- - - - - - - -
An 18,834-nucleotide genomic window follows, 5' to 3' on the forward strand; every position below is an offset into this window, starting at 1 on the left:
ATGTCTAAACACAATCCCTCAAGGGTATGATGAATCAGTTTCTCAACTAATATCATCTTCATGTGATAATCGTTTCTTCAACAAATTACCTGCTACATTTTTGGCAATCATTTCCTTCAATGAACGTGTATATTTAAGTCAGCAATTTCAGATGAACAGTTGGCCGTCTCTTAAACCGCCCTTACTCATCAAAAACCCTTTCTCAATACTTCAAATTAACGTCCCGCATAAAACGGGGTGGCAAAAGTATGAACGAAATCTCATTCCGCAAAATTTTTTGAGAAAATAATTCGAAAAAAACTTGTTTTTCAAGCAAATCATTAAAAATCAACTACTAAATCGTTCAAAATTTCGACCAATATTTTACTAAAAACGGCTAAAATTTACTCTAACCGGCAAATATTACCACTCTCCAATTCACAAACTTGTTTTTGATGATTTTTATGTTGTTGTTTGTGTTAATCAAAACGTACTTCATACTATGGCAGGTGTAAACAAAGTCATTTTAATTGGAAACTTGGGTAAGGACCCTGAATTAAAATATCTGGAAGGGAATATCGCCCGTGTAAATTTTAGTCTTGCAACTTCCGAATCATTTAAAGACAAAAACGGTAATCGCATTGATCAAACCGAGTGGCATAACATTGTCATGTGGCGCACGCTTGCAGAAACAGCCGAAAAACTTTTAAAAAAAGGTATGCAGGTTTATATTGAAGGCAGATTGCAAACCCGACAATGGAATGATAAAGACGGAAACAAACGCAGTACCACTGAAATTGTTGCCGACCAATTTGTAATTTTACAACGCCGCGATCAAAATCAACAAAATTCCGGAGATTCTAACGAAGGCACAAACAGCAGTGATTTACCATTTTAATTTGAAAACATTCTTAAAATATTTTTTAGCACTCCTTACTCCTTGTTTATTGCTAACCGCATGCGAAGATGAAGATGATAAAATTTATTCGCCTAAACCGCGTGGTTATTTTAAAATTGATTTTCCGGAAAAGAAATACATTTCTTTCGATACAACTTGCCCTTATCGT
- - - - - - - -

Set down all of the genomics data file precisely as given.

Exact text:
An 18,834-nucleotide genomic window follows, 5' to 3' on the forward strand; every position below is an offset into this window, starting at 1 on the left:
ATGTCTAAACACAATCCCTCAAGGGTATGATGAATCAGTTTCTCAACTAATATCATCTTCATGTGATAATCGTTTCTTCAACAAATTACCTGCTACATTTTTGGCAATCATTTCCTTCAATGAACGTGTATATTTAAGTCAGCAATTTCAGATGAACAGTTGGCCGTCTCTTAAACCGCCCTTACTCATCAAAAACCCTTTCTCAATACTTCAAATTAACGTCCCGCATAAAACGGGGTGGCAAAAGTATGAACGAAATCTCATTCCGCAAAATTTTTTGAGAAAATAATTCGAAAAAAACTTGTTTTTCAAGCAAATCATTAAAAATCAACTACTAAATCGTTCAAAATTTCGACCAATATTTTACTAAAAACGGCTAAAATTTACTCTAACCGGCAAATATTACCACTCTCCAATTCACAAACTTGTTTTTGATGATTTTTATGTTGTTGTTTGTGTTAATCAAAACGTACTTCATACTATGGCAGGTGTAAACAAAGTCATTTTAATTGGAAACTTGGGTAAGGACCCTGAATTAAAATATCTGGAAGGGAATATCGCCCGTGTAAATTTTAGTCTTGCAACTTCCGAATCATTTAAAGACAAAAACGGTAATCGCATTGATCAAACCGAGTGGCATAACATTGTCATGTGGCGCACGCTTGCAGAAACAGCCGAAAAACTTTTAAAAAAAGGTATGCAGGTTTATATTGAAGGCAGATTGCAAACCCGACAATGGAATGATAAAGACGGAAACAAACGCAGTACCACTGAAATTGTTGCCGACCAATTTGTAATTTTACAACGCCGCGATCAAAATCAACAAAATTCCGGAGATTCTAACGAAGGCACAAACAGCAGTGATTTACCATTTTAATTTGAAAACATTCTTAAAATATTTTTTAGCACTCCTTACTCCTTGTTTATTGCTAACCGCATGCGAAGATGAAGATGATAAAATTTATTCGCCTAAACCGCGTGGTTATTTTAAAATTGATTTTCCGGAAAAGAAATACATTTCTTTCGATACAACTTGCCCTTATCGT